By Melissa Davlin, Idaho Reports
As hospitals strain under the influx of COVID-19, they face new challenges in treating behavioral health patients, resulting in those patients being placed in facilities increasingly farther away.
During a Thursday morning Eastern Idaho Public Health District Board of Health meeting, Chief Operations Officer David Hoffenberg of Eastern Idaho Regional Medical Center said the hospital is seeing an increase in the number of COVID-positive patients who also need behavioral health care. There are only a couple facilities in the region that are equipped to safely treat those patients, Hoffenberg said.
Chief Operations Officer Casey Jackman of Idaho Falls Community Health echoed those concerns. Recently, his facility spent 32 hours trying to place a COVID-positive behavioral health patient, and ended up sending him to Colorado.
Mental health has been an ongoing concern throughout the pandemic, due to unemployment, virus-related concerns, and other related stresses. Dr. Rachel Gonzalez, CEO of Madison Memorial Hospital in Rexburg, said her emergency room has seen a 50 percent increase in behavioral health-related visits. She also said mental health among medical professionals is also a concern.
“Suicide rates, depression and anxiety among nurses and physicians, was pretty high before the pandemic,” Gonzalez said.
Compounding the problem: Mental health resources were strained before the pandemic.
“That should be something that we’re all thinking about because we don’t have the resources in this community,” said Idaho Falls Fire Chief Duane Nelson. “We’ve never had them. We’ve done better, but we are not prepared for the influx of mental health and behavioral health issues in this community.”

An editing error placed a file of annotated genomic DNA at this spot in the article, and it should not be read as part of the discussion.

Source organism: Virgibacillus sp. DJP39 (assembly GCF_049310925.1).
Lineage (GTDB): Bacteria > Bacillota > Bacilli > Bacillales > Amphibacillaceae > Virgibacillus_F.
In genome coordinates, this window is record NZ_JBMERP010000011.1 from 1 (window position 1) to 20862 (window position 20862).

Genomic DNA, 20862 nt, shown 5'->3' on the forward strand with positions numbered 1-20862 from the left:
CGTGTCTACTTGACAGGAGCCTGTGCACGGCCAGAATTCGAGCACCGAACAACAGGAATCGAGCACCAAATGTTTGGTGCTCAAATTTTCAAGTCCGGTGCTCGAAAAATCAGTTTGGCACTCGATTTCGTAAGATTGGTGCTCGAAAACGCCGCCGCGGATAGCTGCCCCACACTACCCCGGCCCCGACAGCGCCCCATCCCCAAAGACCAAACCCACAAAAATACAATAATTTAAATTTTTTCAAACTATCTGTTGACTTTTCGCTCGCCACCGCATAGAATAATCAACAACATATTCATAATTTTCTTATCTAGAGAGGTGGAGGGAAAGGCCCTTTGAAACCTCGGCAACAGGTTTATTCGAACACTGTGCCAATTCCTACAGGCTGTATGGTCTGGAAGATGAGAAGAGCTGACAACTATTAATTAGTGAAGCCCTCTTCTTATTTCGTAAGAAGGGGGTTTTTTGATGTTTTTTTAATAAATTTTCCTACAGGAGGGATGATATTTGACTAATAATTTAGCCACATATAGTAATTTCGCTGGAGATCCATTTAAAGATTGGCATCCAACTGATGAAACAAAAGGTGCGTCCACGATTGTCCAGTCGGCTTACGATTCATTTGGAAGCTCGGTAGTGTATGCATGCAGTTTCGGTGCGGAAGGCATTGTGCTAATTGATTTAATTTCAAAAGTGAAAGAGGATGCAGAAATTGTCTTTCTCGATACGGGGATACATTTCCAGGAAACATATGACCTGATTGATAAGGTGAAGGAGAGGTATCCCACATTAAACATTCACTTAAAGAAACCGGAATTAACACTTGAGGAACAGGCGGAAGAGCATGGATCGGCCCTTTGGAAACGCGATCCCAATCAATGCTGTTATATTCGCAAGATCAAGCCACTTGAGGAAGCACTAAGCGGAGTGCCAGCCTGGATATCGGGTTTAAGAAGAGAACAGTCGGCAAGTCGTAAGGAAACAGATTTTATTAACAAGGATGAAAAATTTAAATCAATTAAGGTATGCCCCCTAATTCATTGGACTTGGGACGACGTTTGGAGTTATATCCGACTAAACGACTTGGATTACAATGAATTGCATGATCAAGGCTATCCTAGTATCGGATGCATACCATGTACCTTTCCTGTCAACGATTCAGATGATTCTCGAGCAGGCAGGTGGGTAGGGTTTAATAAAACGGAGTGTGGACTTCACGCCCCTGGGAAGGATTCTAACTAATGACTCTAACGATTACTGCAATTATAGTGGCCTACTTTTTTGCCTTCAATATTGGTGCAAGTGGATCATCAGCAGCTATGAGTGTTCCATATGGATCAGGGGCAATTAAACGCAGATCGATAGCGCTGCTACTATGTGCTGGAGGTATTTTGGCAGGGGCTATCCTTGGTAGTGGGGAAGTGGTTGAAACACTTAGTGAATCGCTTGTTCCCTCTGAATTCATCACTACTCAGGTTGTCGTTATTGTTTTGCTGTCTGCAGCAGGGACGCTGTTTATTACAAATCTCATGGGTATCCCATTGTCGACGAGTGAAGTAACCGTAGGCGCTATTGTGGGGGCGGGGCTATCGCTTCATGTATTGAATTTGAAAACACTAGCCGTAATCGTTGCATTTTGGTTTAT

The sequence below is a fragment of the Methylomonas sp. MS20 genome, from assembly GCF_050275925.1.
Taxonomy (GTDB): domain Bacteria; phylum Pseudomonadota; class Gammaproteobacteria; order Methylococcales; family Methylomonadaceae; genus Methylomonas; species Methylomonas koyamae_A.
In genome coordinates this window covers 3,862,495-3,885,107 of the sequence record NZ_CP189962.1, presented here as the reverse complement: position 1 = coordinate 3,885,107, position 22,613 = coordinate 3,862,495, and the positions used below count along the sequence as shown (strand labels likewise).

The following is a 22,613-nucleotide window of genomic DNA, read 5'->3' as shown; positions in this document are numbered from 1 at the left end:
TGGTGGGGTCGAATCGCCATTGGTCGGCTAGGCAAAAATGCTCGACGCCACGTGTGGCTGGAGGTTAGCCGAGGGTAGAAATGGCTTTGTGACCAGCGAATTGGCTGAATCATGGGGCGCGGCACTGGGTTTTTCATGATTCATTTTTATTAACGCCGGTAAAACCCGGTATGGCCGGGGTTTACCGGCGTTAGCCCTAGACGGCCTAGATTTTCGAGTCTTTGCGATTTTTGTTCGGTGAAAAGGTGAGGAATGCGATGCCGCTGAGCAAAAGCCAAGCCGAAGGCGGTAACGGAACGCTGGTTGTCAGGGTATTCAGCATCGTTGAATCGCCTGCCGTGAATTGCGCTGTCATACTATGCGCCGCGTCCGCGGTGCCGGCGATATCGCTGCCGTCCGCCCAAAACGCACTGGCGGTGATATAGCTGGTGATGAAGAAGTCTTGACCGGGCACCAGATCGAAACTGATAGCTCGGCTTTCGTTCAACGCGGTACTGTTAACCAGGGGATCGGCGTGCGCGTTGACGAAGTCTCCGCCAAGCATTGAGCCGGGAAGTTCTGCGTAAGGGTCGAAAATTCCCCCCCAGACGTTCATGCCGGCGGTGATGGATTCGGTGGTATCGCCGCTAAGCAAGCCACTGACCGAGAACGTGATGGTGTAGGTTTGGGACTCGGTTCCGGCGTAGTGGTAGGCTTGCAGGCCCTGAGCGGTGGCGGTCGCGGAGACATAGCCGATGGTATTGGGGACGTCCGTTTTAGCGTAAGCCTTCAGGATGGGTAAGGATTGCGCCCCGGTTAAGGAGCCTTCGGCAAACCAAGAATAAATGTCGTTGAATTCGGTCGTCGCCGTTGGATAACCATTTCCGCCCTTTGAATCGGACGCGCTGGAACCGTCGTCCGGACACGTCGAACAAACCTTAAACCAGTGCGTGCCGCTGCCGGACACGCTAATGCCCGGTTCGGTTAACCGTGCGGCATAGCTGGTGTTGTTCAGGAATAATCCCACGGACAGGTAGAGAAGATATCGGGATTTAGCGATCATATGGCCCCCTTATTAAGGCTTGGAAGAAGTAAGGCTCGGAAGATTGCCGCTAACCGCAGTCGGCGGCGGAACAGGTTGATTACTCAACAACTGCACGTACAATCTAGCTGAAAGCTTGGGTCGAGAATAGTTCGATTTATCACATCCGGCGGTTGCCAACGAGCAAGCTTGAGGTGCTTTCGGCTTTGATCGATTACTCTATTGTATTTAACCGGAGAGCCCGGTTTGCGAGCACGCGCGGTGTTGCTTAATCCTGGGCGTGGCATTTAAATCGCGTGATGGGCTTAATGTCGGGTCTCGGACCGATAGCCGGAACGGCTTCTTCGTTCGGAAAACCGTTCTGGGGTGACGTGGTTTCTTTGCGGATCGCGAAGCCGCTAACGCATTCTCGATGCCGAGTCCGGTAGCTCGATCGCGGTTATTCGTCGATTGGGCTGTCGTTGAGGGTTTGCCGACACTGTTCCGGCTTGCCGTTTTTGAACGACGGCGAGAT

Nelson said during a normal year, about 12 percent of his department’s calls are related to mental health crises and suicide attempts. As EMS resources are strained because of COVID, any additional increase is cause for concern.
“The calls are coming too fast. We are running out of ambulances nearly every day now,” Nelson said. Previously, when other parts of Idaho faced that strain, those regions could ask for help in the form of additional ambulances and personnel, he said. Now that everyone is strained, no one can offer that help, forcing the region to operate as an island.
While Idaho Falls area hospitals are still operating, they’re eyeing capacity issues and diversions at larger hospitals in Salt Lake City and Boise.
“As we hear them being overrun and overwhelmed, that means we have to stand on our own.” Hoffenberg said. “I think we can all speak together and say we are nervous about our ability to do that on the long-term.”
The increase in COVID cases in the state impacts not just behavioral health, but nearly all types of healthcare.
“It’s a compounding problem,” Nelson said. “I know that we talk about COVID and that’s really what we’re focused on, but this is a system-wide problem that is really going to be detrimental to our community. And how can we help that?”
If you are experiencing a mental health crisis, call the Idaho Suicide Prevention Hotline at 208-398-4357. The hotline is available 24 hours a day, and text support is available 3 pm to midnight MT Monday through Friday.
Idaho also provides a coronavirus-specific help line for those with COVID-related stresses or crises. Call or text 986-867-1073. The COVID Help Now Line is staffed 8 am to 8 pm MT daily.